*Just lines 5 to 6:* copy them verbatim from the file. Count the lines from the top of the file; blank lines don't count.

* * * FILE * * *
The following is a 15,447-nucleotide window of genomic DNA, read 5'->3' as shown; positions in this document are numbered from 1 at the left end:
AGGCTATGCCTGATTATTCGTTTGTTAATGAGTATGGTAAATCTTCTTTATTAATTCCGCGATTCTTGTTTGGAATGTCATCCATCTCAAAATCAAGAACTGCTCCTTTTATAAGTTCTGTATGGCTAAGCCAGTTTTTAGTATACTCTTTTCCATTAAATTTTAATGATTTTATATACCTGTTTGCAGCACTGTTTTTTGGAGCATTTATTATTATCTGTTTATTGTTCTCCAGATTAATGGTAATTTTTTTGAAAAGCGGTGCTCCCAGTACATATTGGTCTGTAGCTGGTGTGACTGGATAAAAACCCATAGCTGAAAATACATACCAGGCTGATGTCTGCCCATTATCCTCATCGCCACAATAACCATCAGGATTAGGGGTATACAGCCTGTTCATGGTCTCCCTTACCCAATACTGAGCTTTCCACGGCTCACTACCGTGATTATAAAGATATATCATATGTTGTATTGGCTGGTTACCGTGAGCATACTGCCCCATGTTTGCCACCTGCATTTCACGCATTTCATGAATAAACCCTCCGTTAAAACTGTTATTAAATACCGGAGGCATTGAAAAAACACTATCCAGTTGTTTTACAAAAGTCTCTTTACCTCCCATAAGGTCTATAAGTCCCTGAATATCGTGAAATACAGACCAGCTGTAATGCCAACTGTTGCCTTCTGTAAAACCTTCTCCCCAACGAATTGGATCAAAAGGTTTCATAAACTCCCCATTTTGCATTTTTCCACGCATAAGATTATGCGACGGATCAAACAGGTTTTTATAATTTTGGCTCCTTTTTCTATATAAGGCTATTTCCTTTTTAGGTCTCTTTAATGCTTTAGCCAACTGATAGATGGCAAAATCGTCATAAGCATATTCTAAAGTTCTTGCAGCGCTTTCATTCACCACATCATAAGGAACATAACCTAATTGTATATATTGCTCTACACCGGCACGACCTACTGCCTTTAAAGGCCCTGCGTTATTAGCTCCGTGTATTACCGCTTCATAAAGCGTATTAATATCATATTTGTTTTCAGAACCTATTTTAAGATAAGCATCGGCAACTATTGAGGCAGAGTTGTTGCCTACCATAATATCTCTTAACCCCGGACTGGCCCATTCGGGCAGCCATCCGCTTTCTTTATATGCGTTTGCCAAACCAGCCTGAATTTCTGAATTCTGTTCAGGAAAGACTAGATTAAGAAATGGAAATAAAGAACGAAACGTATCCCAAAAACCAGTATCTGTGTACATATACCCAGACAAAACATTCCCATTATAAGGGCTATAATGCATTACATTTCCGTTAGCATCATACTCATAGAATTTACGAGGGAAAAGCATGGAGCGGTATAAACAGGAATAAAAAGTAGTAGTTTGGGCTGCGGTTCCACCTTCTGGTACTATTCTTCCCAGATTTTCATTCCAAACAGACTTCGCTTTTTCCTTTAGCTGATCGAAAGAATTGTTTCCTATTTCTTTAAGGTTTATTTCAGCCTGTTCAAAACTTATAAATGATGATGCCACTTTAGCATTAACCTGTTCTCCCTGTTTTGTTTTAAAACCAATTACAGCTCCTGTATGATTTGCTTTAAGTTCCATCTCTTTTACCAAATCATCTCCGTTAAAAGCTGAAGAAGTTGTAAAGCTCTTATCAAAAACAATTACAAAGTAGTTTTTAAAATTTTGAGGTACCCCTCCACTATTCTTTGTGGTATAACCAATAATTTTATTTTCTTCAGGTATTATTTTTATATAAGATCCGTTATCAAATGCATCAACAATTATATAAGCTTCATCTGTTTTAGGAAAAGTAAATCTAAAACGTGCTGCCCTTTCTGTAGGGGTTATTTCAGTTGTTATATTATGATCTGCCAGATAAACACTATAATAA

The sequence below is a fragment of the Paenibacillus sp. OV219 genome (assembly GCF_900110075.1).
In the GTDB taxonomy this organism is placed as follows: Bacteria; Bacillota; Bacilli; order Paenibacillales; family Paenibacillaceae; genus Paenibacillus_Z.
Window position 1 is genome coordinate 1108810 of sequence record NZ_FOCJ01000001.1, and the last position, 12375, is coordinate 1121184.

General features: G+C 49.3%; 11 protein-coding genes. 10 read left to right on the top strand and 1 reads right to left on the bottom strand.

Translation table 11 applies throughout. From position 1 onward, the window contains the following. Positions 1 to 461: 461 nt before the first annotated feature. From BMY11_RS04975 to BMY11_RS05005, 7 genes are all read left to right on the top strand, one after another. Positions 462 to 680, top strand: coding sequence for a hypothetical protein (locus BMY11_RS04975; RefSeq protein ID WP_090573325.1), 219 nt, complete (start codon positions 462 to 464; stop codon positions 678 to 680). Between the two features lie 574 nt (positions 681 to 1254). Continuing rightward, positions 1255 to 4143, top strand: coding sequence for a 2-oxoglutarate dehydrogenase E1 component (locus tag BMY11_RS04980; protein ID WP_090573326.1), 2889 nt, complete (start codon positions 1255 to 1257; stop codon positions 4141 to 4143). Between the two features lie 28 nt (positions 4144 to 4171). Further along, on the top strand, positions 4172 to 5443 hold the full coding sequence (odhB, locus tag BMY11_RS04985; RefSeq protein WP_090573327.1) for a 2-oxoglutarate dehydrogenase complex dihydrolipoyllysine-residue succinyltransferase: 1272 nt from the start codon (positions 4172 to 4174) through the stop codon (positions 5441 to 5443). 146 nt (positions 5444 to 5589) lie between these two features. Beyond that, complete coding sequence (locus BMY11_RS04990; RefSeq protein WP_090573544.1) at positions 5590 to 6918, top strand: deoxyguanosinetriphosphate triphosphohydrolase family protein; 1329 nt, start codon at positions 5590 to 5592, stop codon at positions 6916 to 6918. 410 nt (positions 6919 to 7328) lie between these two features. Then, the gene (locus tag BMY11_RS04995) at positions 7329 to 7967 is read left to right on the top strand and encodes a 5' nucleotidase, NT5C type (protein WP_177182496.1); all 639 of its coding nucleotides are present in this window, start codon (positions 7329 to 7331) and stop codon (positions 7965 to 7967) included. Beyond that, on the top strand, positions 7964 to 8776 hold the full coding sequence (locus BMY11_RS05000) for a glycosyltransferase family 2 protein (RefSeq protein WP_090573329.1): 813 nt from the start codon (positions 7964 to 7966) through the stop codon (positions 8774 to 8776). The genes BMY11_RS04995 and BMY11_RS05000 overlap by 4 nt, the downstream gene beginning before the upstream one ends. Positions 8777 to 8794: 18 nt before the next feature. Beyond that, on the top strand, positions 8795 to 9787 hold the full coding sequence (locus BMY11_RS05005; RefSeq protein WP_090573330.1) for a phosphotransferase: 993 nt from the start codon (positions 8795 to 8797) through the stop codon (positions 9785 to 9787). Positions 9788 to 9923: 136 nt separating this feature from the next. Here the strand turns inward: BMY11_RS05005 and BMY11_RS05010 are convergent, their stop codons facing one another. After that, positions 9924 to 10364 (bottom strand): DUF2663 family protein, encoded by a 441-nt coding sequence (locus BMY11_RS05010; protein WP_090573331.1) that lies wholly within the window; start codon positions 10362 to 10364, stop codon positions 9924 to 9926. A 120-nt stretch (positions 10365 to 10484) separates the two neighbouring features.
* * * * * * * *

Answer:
Window position 1 is genome coordinate 1108810 of sequence record NZ_FOCJ01000001.1, and the last position, 12375, is coordinate 1121184.

General features: G+C 49.3%; 11 protein-coding genes. 10 read left to right on the top strand and 1 reads right to left on the bottom strand.